Friday, 19 May 2006


At a post film-preview screening party London’s West End the other evening, I spotted Anthony Daniels, aka C3PO, the gilded droid from the ‘Star Wars’ mythology. Some years ago, I interviewed Mr D, but decided that it was far too tenuous a link from which to try and launch a conversation.

What could I have said? "If I told you half the things I've heard about this Jabba the Hutt, you'd probably short circuit." No, he’d have heard that before…

And yet, I wish I’d spoken, because the majority of partygoers clearly didn’t identify him as the man who played what is - whether you’re a ‘Star Wars’ fan or not - a veritable icon of cinema. The one couple I noticed who did recognise him, waited until he had passed by and then did a not very good parody of C3PO’s jerky head and arm movements…

How very curious, I thought, to be as famous as Mr D and yet still to be able to walk through life virtually incognito. There are, of course, a lot of famous (and infamous) people who’re able to push a trolley round Tesco’s without fear of being mobbed: scientists, inventors, architects, financiers, serial killers and most writers - with notable exceptions such as Jackie Collins and Salman Rushdie.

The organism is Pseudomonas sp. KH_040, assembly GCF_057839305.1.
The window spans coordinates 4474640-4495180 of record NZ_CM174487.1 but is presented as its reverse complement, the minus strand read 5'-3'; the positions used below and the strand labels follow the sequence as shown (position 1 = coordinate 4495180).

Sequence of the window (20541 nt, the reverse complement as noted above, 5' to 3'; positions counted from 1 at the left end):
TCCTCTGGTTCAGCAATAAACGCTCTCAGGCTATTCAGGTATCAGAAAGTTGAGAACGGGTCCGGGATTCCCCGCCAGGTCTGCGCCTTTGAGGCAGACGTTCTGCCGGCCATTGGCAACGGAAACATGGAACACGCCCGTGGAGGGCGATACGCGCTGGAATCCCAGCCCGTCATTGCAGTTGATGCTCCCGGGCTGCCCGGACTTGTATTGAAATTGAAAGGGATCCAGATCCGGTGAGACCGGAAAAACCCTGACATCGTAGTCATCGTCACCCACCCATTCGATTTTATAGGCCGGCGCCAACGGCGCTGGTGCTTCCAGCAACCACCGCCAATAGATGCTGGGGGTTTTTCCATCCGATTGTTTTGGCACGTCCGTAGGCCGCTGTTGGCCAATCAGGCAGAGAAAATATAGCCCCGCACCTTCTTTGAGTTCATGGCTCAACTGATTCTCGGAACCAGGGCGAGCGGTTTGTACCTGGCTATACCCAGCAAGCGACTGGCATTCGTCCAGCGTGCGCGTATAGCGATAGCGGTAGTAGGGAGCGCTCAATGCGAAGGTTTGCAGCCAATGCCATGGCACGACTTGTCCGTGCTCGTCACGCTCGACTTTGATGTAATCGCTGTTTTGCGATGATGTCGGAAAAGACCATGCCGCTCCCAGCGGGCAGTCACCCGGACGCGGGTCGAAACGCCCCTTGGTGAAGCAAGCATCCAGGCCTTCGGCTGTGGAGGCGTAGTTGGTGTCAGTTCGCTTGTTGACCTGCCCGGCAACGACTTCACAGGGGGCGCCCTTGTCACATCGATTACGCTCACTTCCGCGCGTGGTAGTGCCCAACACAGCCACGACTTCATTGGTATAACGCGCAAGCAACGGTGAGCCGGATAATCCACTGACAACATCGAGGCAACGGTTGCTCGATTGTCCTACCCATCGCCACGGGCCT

So, for a performer, it may well feel good to have a degree of anonymity denied to ‘X Factor’ contestants or the inmates of the ‘Big Brother’ house. But, there again, maybe it sometimes feels a little lonely, as if part of your psyche had been left somewhere else - such as in a corner of George Lucas’ wardrobe department!

Now, I really do wish I’d said “Hello…”

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